Telehandlers are incredibly versatile pieces of kit that, when looked after properly, can provide your firm with many years of service. From manoeuvring pallets around the yard to lifting workmen to those hard to reach places, their uses are many.
Now, regardless of whether your firm owns the telehandler or leases it from a company such as www.ukforks.com, to maximise its working life the machine needs to be regularly inspected and maintained. This guide offers up five useful tips for looking after your telehandler and ensuring it serves your company for years to come.
1. Carry out regular inspections
Carrying out a daily inspection of your telehandler is the most effective way to pick up signs of damage and wear and tear. The check should cover all the key components of the vehicle, including the tyres, wheel fixings, lights, body work and cab. The boom and any attachments should also be looked over for signs of damage.
These checks should be carried out by a competent person, i.e. Someone trained in telehandler operation. A daily visual inspection is usually thorough enough to pick up signs of wear and tear, but a more comprehensive check of the vehicles boom, hydraulics and drive should be carried out at least once a month.
More detailed inspections should be carried out every one to two months, covering things such as the vehicle’s electronics, fluid levels and all mechanical parts.
An annual safety inspection should also be carried out alongside the vehicle’s MOT.
By carrying out regular checks, any safety issues or maintenance points should be picked up before the annual inspection. Faults can be picked up and addressed whilst they are still relatively minor, which should save you money in the long run.
2. Keep detailed records
Detailed logs of every inspection should be kept for a number of reasons. Firstly, they provide potential buyers a detailed history of the vehicle when the time comes to sell, but also well-kept records can help you identify areas of concern and predict when certain parts are likely to require servicing.
The logs should include fields such as the date of inspection, who carried out the inspection and a description of the vehicle’s condition. Any faults, causes for concern or repair work should be logged along with any potential need for future maintenance.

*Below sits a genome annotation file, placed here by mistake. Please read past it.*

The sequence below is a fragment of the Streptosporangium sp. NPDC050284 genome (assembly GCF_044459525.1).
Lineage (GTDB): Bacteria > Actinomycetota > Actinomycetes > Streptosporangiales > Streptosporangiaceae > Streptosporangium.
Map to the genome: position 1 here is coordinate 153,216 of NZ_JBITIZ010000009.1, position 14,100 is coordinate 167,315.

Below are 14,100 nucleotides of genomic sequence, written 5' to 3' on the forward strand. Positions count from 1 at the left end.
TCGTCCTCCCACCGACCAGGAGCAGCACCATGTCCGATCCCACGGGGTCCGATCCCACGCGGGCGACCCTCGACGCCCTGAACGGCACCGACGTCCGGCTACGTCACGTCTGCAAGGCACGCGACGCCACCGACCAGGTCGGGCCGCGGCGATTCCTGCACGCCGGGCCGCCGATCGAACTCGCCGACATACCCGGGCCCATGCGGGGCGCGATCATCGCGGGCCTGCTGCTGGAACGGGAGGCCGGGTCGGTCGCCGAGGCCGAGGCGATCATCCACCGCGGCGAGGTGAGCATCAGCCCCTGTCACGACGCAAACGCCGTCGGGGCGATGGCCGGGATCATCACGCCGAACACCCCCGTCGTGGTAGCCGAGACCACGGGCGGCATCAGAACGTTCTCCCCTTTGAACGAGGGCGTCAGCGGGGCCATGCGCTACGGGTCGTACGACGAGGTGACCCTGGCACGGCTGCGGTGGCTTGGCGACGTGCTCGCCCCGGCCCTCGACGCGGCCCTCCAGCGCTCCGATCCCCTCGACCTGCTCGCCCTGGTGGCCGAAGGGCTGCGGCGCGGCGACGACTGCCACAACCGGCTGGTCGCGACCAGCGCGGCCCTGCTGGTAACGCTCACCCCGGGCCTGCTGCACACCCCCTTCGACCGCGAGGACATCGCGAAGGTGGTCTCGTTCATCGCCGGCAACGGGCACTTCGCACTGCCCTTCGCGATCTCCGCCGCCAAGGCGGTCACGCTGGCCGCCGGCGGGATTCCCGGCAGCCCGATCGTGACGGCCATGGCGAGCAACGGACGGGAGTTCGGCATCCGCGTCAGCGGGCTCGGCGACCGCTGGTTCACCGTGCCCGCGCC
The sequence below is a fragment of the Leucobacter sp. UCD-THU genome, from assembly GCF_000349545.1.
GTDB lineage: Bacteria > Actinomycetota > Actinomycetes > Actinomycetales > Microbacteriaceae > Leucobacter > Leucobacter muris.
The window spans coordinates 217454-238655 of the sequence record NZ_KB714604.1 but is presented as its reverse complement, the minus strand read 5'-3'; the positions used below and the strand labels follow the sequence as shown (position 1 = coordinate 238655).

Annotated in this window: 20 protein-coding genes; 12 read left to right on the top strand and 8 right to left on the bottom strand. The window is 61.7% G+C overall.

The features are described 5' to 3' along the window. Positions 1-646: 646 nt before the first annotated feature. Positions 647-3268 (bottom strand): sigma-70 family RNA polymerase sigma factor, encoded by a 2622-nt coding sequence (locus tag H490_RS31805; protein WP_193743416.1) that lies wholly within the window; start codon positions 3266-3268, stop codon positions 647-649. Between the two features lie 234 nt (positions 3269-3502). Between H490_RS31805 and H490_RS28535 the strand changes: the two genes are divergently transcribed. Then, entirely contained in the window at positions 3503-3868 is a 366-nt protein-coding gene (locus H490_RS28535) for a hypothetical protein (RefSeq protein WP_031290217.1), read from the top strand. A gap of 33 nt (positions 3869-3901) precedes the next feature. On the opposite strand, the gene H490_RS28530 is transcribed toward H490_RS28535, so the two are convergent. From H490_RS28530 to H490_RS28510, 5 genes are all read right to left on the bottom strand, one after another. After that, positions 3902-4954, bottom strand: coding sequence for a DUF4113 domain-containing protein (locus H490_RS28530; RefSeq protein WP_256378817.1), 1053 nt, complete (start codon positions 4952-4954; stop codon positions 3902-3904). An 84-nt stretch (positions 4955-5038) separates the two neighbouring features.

3. Ensure operators are well trained
All staff responsible for operating the telehandler should hold relevant licenses and be well trained in driving and operating the vehicle. There should be a clear policy in place for the safe use of telehandlers on and off-site, which includes a separation of operational telehandlers and pedestrians. All operators should be well versed in the policy.
The operators should also be aware of the log books and instructed to record any incidents or anytime he or she comes across a potential defect or cause for concern.
4. Assess each job for suitability
Accidents happen when telehandlers are overextended or used for a job for which they are unsuitable. Each job should therefore be assessed for suitability. Things to consider are the mass and shape of the loads being lifted, the terrain over which the telehandler is expected to travel and how far the telehandler’s boom will have to extend.
Overloading the telehandler or overextending the boom when loaded can cause a potentially serious accident. Ensure you or the operator consults the load charts when assessing the suitability of your telehandler for any given job.
If the telehandler is not suitable, or even only marginally suitable, do not attempt to carry out the job. You run the risk of damaging the vehicle or causing a potentially serious accident.
5. Keep on top of maintenance jobs
Finally, it is important to keep on top of maintenance jobs as they arise. The regular inspections and record keeping should highlight to you any work that requires carrying out on the telehandler; carry them out when they are still small and inexpensive.
Avoid the temptation to put off minor maintenance as it could prove expensive in the long run. Small and regular fixes reduce the risk of a major breakdown and the costs associated with them.